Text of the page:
"From Green Refugee Shacks to Cozy Homes of Their Own": San Francisco's Earthquake Refugee Cottages as Vernacular Architecture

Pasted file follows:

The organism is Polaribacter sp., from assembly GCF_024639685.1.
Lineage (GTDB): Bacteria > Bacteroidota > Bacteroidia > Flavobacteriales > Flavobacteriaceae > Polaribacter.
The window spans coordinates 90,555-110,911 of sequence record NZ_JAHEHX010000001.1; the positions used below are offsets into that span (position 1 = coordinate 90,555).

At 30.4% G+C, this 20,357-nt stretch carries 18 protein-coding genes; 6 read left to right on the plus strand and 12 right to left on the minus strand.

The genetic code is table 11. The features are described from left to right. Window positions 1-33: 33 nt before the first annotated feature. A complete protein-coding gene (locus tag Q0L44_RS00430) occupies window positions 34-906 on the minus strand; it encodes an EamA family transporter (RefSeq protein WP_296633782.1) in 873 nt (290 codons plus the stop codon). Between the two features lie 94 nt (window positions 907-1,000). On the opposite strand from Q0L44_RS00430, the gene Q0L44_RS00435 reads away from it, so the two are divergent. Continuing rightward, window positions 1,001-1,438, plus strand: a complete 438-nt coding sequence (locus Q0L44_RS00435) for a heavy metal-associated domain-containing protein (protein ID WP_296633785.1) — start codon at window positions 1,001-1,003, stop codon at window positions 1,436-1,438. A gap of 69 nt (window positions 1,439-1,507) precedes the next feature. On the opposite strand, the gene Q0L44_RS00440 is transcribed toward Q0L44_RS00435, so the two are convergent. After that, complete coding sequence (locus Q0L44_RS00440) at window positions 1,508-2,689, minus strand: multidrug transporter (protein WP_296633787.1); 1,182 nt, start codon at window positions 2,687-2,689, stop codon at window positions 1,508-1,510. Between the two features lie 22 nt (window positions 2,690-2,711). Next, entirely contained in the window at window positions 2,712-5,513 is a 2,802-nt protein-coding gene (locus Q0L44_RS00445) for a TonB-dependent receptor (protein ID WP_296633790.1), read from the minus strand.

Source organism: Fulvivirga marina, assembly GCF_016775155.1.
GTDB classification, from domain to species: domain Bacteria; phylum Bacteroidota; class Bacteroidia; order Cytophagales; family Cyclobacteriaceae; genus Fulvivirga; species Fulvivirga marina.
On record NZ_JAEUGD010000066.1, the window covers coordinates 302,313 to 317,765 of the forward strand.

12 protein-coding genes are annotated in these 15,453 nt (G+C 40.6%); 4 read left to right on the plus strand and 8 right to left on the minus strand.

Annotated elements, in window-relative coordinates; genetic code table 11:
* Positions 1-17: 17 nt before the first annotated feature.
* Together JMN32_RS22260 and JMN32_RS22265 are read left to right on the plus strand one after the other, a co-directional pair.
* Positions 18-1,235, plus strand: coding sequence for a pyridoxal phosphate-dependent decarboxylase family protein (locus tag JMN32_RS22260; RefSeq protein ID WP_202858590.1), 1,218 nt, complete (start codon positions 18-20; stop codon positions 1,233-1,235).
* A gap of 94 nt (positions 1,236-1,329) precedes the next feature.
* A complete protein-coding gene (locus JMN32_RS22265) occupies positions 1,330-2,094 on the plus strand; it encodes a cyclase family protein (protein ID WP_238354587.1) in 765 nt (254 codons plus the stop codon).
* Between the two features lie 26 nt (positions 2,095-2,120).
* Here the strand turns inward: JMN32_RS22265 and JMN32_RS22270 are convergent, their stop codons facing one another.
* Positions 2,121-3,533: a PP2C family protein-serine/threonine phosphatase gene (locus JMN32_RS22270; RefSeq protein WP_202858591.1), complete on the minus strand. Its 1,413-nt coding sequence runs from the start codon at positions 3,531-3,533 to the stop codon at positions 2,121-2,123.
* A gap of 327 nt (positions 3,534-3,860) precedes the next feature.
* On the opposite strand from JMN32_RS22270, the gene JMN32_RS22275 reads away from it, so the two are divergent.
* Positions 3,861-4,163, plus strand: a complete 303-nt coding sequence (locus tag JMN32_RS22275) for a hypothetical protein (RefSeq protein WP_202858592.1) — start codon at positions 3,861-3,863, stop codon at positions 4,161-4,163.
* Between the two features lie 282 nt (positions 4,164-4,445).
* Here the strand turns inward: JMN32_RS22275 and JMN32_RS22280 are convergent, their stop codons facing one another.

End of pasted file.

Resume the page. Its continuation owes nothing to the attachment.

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The 1906 earthquake and fire in San Francisco devastated the city and left 200,000 people homeless. To house the displaced population, small cottages were built in camps in the city’s parks. With the closure of the camps after one year, refugees were permitted to move their cottages and establish them as permanent homes elsewhere in the city, providing many with the opportunity for first time home ownership. Remarkably, some authenticated cottages have persisted through the decades in the urban landscape. A survey revealed 45 cottage sites; all have been greatly altered over their 110-year lifespans. These modifications make the relief cottages outstanding examples of vernacular architecture--an originally blank building that was moved and adapted according to the needs of its occupants. As such, the cottages reflect manifestations of significance and integrity that necessitate careful, creative evaluation to fit within the framework of modern historic preservation in the United States.